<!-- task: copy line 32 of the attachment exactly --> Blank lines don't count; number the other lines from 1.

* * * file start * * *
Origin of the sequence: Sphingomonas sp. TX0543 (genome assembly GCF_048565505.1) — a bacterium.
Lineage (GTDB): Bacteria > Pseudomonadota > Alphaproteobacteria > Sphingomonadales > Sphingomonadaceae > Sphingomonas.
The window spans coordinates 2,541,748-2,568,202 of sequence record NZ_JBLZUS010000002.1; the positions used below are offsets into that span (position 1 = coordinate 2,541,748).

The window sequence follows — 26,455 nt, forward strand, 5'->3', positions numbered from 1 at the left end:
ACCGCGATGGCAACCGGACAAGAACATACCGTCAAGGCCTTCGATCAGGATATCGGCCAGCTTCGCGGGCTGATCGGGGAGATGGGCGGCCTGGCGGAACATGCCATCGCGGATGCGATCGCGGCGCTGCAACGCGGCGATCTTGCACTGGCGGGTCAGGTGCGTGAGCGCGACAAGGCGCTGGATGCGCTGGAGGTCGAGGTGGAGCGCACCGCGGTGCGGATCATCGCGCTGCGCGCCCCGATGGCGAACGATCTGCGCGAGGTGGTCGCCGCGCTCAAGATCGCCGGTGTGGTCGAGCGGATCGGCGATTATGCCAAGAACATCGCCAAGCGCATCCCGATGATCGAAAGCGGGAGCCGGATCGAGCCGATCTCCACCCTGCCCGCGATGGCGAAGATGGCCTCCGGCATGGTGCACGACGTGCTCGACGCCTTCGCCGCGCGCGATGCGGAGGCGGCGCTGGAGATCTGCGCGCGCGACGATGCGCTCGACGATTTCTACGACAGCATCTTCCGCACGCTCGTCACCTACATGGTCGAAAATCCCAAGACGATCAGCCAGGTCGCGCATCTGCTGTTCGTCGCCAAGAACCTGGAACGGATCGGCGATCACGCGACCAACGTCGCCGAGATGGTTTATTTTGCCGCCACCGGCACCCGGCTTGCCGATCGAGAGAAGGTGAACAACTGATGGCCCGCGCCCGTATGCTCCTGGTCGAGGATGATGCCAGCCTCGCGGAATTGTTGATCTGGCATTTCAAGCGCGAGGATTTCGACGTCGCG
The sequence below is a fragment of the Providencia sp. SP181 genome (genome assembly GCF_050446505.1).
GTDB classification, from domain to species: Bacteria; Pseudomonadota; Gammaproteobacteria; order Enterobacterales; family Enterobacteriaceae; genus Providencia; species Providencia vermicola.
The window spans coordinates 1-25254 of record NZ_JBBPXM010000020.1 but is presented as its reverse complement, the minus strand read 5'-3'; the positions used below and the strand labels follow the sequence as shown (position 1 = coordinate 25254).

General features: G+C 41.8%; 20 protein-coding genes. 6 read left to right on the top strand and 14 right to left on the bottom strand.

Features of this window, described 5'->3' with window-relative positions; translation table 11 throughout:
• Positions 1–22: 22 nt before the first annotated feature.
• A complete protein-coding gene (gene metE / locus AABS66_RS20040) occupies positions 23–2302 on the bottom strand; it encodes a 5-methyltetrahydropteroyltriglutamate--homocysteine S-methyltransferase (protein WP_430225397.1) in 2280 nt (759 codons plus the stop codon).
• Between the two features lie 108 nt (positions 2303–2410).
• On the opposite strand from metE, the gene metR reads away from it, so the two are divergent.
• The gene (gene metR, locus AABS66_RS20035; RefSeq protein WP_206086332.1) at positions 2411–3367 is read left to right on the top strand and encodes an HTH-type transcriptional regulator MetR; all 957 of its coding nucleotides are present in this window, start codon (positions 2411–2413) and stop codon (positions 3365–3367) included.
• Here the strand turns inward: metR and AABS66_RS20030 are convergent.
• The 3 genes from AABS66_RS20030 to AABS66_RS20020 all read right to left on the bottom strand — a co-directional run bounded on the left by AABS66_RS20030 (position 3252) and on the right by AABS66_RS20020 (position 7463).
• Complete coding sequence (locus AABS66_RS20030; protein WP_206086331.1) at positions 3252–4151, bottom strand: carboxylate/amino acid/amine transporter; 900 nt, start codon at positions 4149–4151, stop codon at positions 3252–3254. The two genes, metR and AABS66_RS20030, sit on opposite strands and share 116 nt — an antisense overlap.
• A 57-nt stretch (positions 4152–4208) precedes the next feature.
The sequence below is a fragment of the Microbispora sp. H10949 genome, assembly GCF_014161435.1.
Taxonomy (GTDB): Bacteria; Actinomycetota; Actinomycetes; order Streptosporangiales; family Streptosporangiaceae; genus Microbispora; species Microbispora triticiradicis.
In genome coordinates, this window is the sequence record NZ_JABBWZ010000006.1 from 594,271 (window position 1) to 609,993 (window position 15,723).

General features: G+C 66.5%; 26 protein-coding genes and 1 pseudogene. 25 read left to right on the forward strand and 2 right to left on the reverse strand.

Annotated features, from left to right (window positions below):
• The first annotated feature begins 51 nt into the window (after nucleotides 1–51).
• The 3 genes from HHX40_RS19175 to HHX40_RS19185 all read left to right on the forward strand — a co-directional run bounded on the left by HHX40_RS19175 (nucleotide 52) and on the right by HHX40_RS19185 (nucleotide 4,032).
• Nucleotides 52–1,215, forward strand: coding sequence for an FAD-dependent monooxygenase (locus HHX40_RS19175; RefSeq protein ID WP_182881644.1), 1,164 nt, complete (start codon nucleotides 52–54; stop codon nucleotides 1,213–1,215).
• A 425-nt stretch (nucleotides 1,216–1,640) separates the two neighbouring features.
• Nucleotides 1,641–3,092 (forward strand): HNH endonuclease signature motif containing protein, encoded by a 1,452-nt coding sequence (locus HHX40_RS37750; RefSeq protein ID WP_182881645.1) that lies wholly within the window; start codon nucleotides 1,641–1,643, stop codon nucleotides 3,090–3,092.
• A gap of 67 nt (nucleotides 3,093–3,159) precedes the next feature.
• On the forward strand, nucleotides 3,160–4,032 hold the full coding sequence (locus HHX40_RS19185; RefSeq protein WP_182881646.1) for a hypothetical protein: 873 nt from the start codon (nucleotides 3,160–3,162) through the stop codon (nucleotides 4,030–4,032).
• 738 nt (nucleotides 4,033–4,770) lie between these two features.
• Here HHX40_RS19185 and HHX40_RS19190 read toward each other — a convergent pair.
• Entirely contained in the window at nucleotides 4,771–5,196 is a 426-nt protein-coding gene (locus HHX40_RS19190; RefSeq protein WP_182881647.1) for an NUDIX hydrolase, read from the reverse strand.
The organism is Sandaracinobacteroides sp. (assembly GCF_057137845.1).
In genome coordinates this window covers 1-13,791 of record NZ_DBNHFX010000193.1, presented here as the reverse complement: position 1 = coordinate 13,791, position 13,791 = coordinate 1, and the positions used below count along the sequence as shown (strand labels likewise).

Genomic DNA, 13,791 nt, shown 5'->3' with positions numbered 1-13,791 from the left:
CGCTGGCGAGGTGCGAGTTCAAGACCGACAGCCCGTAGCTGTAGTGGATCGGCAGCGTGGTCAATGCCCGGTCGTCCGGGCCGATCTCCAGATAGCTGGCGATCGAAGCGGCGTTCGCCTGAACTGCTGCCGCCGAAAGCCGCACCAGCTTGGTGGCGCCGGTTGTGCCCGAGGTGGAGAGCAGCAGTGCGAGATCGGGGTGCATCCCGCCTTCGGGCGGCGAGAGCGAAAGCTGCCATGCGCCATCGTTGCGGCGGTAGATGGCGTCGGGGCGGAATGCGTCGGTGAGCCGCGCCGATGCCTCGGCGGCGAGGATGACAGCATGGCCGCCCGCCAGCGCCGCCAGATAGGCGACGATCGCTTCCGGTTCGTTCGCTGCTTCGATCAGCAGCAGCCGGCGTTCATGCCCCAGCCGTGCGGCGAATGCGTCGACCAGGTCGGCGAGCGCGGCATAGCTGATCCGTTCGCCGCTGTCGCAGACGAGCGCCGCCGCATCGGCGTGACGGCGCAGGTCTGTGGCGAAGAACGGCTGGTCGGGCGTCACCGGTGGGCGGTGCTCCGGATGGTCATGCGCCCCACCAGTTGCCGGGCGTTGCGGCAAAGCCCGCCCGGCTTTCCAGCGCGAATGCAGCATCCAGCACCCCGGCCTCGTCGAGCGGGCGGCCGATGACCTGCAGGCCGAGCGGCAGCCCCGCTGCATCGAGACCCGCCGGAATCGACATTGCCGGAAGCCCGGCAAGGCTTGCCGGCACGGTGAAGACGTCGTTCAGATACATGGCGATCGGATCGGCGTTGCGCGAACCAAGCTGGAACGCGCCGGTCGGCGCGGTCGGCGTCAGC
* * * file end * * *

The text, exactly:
• 738 nt (nucleotides 4,033–4,770) lie between these two features.